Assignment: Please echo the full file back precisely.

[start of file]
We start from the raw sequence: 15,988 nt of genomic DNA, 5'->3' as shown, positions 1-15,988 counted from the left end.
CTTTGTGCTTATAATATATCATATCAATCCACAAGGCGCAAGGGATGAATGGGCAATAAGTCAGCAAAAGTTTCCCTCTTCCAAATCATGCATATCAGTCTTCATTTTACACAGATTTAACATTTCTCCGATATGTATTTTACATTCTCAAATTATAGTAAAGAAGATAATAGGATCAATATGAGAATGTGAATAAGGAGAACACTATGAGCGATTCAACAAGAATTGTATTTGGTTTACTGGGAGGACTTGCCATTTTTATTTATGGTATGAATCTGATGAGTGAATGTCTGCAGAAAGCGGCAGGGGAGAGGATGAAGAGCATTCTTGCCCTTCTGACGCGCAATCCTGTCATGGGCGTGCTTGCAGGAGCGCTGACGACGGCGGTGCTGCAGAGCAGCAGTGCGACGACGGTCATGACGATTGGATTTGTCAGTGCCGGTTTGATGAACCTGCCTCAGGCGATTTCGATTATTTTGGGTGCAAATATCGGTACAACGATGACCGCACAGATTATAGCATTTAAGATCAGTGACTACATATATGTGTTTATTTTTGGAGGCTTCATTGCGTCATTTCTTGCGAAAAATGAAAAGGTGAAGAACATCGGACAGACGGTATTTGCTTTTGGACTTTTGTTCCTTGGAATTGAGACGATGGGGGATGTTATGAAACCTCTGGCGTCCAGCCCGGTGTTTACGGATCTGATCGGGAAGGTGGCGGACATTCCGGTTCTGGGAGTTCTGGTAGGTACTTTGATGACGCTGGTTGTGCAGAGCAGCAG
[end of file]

We start from the raw sequence: 15,988 nt of genomic DNA, 5'->3' as shown, positions 1-15,988 counted from the left end.
CTTTGTGCTTATAATATATCATATCAATCCACAAGGCGCAAGGGATGAATGGGCAATAAGTCAGCAAAAGTTTCCCTCTTCCAAATCATGCATATCAGTCTTCATTTTACACAGATTTAACATTTCTCCGATATGTATTTTACATTCTCAAATTATAGTAAAGAAGATAATAGGATCAATATGAGAATGTGAATAAGGAGAACACTATGAGCGATTCAACAAGAATTGTATTTGGTTTACTGGGAGGACTTGCCATTTTTATTTATGGTATGAATCTGATGAGTGAATGTCTGCAGAAAGCGGCAGGGGAGAGGATGAAGAGCATTCTTGCCCTTCTGACGCGCAATCCTGTCATGGGCGTGCTTGCAGGAGCGCTGACGACGGCGGTGCTGCAGAGCAGCAGTGCGACGACGGTCATGACGATTGGATTTGTCAGTGCCGGTTTGATGAACCTGCCTCAGGCGATTTCGATTATTTTGGGTGCAAATATCGGTACAACGATGACCGCACAGATTATAGCATTTAAGATCAGTGACTACATATATGTGTTTATTTTTGGAGGCTTCATTGCGTCATTTCTTGCGAAAAATGAAAAGGTGAAGAACATCGGACAGACGGTATTTGCTTTTGGACTTTTGTTCCTTGGAATTGAGACGATGGGGGATGTTATGAAACCTCTGGCGTCCAGCCCGGTGTTTACGGATCTGATCGGGAAGGTGGCGGACATTCCGGTTCTGGGAGTTCTGGTAGGTACTTTGATGACGCTGGTTGTGCAGAGCAGCAG